A second chance for revolution
As prime minister, Netanyahu is mostly busy with security and foreign affairs, but in his heart he is a revolutionary and social reformer.
Prime Minister Benjamin Netanyahu is consistent. He has stuck to his ideas for years despite political reversals. He has the patience to wait until the Israeli public understands and supports him. For example, the idea of "broad national agreement on a demilitarized Palestinian state," which Netanyahu is selling today as a historic revolution in his positions, was presented back in 1996 in an interview with Haaretz's Ari Shavit.
His formula has been adapted to the spirit of the times. Netanyahu is willing to say the word "state" today, and in return he is demanding that the Palestinians recognize Israel as the homeland of the Jewish people. But his basic principle has stayed the same.
As prime minister, Netanyahu is mostly busy with security and foreign affairs, but in his heart he is a revolutionary and social reformer. The refashioning of Israeli society is much more important to him than a few more houses in the settlements, most of which he has never even visited. In the 1996 interview, Netanyahu attacked the "elites." He accused them of monolithic thinking and attempting to delegitimize his election and government, which had undermined the "old regime." He promised to change things.
Netanyahu absorbed his worldview from his parents and the years he spent in America. He is a staunch opponent of Bolshevism and dictatorial thinking, and believes that the essence of democracy is open thinking and integrated opinions.
"There are academic and media institutions that are obligated to think uniformly, and they simply clone themselves. They are raising more and more generations of young people with the same uniform thought," said Netanyahu, who wanted to break the left's control of academia and the media. He also wanted to break the power of bureaucrats and unions who controlled the economy, and of the legal and military intelligentsia associated with the Labor Party.
Netanyahu is at his best when he is fighting his own battles against powerful forces: the left wing, unions and U.S. President Barack Obama. The fatal mistake of his first term as prime minister was his declaration of war on all such elites at the same time, which made them unite against him. In his second incarnation, Netanyahu has placed himself in the political center and avoided loud attacks on the elites and various other groups. Instead of getting into fights - and causing them - the 2009 model Netanyahu unites.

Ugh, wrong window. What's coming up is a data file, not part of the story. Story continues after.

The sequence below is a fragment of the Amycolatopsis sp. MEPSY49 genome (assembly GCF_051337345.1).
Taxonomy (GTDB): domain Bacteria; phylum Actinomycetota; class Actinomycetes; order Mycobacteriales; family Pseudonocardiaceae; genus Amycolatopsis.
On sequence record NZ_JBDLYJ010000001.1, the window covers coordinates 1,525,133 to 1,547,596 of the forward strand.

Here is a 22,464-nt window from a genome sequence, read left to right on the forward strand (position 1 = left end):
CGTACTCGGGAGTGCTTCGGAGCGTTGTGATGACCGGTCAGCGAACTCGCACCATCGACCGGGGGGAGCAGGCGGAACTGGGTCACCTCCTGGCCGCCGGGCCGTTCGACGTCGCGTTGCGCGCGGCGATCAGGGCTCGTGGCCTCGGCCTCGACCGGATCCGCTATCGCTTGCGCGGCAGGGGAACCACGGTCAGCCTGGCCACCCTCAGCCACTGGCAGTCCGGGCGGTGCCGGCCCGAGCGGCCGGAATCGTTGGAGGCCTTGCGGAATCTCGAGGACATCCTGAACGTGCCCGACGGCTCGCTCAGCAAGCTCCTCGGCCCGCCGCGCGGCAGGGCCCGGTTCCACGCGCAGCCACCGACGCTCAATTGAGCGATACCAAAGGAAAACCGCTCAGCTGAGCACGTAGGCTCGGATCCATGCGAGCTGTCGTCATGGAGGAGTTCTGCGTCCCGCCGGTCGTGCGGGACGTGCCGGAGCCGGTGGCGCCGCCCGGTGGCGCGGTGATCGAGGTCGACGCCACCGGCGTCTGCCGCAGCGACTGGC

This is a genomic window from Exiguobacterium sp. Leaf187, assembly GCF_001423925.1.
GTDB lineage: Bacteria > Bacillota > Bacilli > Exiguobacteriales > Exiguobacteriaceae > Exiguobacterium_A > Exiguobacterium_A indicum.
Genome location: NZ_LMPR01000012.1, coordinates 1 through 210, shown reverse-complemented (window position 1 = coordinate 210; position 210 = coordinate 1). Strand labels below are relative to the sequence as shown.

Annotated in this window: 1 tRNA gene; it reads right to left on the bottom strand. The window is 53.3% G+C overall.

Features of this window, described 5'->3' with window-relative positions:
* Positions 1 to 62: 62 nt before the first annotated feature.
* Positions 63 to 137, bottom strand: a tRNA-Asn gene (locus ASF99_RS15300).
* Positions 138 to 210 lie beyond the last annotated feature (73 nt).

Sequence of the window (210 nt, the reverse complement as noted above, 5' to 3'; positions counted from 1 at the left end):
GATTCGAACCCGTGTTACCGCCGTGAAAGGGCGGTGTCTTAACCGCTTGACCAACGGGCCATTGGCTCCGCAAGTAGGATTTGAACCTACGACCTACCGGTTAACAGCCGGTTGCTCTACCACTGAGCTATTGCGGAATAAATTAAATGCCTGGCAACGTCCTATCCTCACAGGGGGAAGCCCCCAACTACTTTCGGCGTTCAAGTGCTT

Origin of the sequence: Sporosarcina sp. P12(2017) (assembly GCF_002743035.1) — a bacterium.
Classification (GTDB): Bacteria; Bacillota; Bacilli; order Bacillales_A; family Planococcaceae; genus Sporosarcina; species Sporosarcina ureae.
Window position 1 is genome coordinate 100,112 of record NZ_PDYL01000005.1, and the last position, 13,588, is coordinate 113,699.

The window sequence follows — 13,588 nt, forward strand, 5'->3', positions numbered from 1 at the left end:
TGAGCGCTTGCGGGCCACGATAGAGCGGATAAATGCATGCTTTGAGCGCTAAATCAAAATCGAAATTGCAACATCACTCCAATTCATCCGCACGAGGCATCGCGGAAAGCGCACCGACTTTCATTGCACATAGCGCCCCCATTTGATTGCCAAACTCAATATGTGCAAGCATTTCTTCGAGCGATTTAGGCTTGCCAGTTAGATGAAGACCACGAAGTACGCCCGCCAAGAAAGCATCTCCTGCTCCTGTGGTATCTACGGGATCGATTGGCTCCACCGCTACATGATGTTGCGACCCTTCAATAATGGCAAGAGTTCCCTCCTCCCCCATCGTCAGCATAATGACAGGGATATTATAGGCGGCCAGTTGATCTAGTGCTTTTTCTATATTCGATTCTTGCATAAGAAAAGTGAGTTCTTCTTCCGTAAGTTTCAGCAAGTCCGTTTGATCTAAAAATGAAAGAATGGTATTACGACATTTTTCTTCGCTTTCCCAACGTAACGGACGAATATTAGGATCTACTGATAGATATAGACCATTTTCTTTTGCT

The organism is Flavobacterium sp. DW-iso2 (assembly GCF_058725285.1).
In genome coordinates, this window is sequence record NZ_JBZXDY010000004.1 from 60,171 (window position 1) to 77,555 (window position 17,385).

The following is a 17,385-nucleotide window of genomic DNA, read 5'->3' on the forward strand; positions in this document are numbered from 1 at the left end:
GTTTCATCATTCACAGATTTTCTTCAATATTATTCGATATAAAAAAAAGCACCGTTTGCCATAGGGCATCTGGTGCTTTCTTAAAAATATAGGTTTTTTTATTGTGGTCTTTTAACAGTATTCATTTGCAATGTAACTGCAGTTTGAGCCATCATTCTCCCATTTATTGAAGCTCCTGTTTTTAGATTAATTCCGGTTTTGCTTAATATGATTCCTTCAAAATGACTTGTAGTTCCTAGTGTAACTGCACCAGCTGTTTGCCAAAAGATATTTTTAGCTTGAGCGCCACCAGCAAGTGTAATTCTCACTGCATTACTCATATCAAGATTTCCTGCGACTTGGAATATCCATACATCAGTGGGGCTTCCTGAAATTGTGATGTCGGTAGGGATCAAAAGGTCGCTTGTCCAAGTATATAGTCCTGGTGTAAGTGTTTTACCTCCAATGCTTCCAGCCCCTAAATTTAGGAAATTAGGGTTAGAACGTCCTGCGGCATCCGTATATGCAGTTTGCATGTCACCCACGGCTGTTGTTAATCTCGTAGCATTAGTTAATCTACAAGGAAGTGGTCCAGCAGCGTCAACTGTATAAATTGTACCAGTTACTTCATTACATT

In his current term, instead of attacking along a broad front, Netanyahu is choosing his battles. What is important, as far as he is concerned, is stopping the Iranian nuclear program. To do that he wanted Ehud Barak in the Defense Ministry and was prepared to pay the price: full autonomy for Barak in managing the Israel Defense Forces, and strengthening the Histadrut labor federation headed by Ofer Eini, who brought Barak into the coalition. He does not love the unions any more than in the past, he just needs them more.
The move to add right-wing and religious judges to the Supreme Court is apparently being led by others. After he got MK Uri Ariel (National Union) onto the Judicial Appointments Committee, Netanyahu quickly met with Supreme Court President Dorit Beinisch and announced his support for the judicial system, as if he were saying he is the good cop and the right-wing politicians on the appointments committee are the bad cops.
The younger Netanyahu fought IDF officers, whom he saw as foolishly devoted to the Oslo Accords, and kept them away from the peace negotiations. The more mature Netanyahu does not interfere in IDF matters, though his recommendation to the head of the Shin Bet security service not to speak out on policy matters and to leave them to National Security Advisor Uzi Arad shows he has not relinquished his wish to tighten control over the intelligence and security services. The difficult situation of the universities, which are begging for funds from the state, gives Netanyahu the unique and golden opportunity to influence and undermine the hegemony of the current powers in academia, under the guise of efficiency measures and reining in wage excesses.
Netanyahu will not give up on his social revolution and dream of becoming Ronald Reagan, the popular conservative who created a revolution in America. He has "learned to be a politician" and is trying to avoid battles he has no chance of winning - the scale of the opposition to his land reforms surprised him. Instead of a noisy Kulturkampf, he will fight the elites one by one and quietly until he fulfills his dream and weakens their influence, because Netanyahu is consistent and believes the Israeli public is willing to listen to him more than before
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